If your grown children ask you for financial assistance, you must suspend your parental instinct to help without hesitation. Sometimes you'll find that your children have a bigger financial issue that a loan isn't going to fix. Here's how to tell good help from bad:
1. Beware the Mortgage Loan
If, after months of trying, your daughter and son-in-law still can't afford their mortgage, resist the urge to float them a payment. You're only delaying the moment when they accept that they probably need to walk away from their home. If your child's family is coping with a layoff, you—and they—need to understand that a new job may not pay as well as a prior position. That may mean it's time to find ways to reduce their living costs.
2. Think Carefully About Cosigning
If a lender doesn't think your child is qualified to handle a loan, you should be leery, too. If she were to lower the price tag of the car she has her eye on, would she be able to qualify on her own? If so, that's a far better move. Is the lender hesitant because she has a low credit score? That says she hasn't yet learned financial responsibility. By cosigning the loan, you're enabling your child to continue her irresponsible behavior.
For Daughters and Sons: Help Your Parents Plan Ahead
There are some important topics to raise with your parents while they're in their 50s and 60s, to help ensure their financial security in their 70s, 80s, and beyond. Too often, families avoid discussing the inevitable road ahead. Then, when aging parents find themselves in bad financial shape, there's less time and opportunity to deal with things effectively—which is why I advise having this conversation sooner rather than later:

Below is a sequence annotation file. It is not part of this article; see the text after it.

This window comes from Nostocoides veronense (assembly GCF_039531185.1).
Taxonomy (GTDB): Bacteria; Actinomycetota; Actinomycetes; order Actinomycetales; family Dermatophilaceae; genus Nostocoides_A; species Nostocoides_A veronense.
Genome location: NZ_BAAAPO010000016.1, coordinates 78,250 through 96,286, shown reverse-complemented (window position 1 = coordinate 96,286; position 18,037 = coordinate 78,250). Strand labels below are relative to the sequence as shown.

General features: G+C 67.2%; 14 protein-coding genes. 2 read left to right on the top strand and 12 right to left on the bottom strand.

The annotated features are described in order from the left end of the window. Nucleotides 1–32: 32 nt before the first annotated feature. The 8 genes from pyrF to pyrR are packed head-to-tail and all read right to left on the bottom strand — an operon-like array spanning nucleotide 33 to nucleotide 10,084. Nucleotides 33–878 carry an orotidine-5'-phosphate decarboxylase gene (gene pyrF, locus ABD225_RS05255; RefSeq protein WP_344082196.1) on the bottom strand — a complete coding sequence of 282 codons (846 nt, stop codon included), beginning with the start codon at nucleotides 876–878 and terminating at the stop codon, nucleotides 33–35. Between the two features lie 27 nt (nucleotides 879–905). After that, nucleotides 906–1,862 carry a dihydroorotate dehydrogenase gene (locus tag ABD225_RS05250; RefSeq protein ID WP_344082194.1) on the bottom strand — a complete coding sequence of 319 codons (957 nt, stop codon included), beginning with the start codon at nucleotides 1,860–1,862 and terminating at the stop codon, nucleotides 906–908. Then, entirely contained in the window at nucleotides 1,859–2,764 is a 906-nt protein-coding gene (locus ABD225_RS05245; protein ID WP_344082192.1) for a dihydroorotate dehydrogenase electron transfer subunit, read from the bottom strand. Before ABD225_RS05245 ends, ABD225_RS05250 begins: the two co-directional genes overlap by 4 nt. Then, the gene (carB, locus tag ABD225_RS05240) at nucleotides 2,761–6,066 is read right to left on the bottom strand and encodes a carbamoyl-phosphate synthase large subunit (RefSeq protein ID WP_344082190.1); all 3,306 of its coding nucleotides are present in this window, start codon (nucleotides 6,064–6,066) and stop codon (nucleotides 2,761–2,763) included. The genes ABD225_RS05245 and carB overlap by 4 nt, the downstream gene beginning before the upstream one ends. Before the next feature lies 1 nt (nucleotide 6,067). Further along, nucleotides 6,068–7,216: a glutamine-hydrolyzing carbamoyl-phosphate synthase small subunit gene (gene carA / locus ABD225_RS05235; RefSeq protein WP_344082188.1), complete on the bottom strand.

1. Will They Be Able to Retire Mortgage-Free?
Your parents' goal should be to have no mortgage costs in retirement. If this isn't feasible, then your next conversation should perhaps be about combining households. Even before the recession took hold, a Pew Research Center survey found that 16 percent of households—accounting for 49 million Americans—included parents and their grown children.
2. Have They Considered Long-Term-Care Insurance?
If your parents can't afford a policy on their own, you and your siblings should consider helping with the cost. Spending a hundred dollars or so a month now to help with LTC premium payments could save you tens of thousands of dollars decades from now, if your parents eventually require nursing care.
3. Have They Run the Numbers on Their Retirement Income?
If your parents are considering retiring before age 66 or so, do they feel confident that they will have enough retirement income to support themselves for 20-plus years? If not, they may need to put off retirement.
4. Are Their Essential Legal Documents Updated?
It's not enough that they drew up a will or revocable living trust ten or 20 years ago. They—and you—need to make sure that those documents are current, particularly if there's been a death, divorce, or remarriage in recent years.
Next: For Grandparents: Build a Lasting Legacy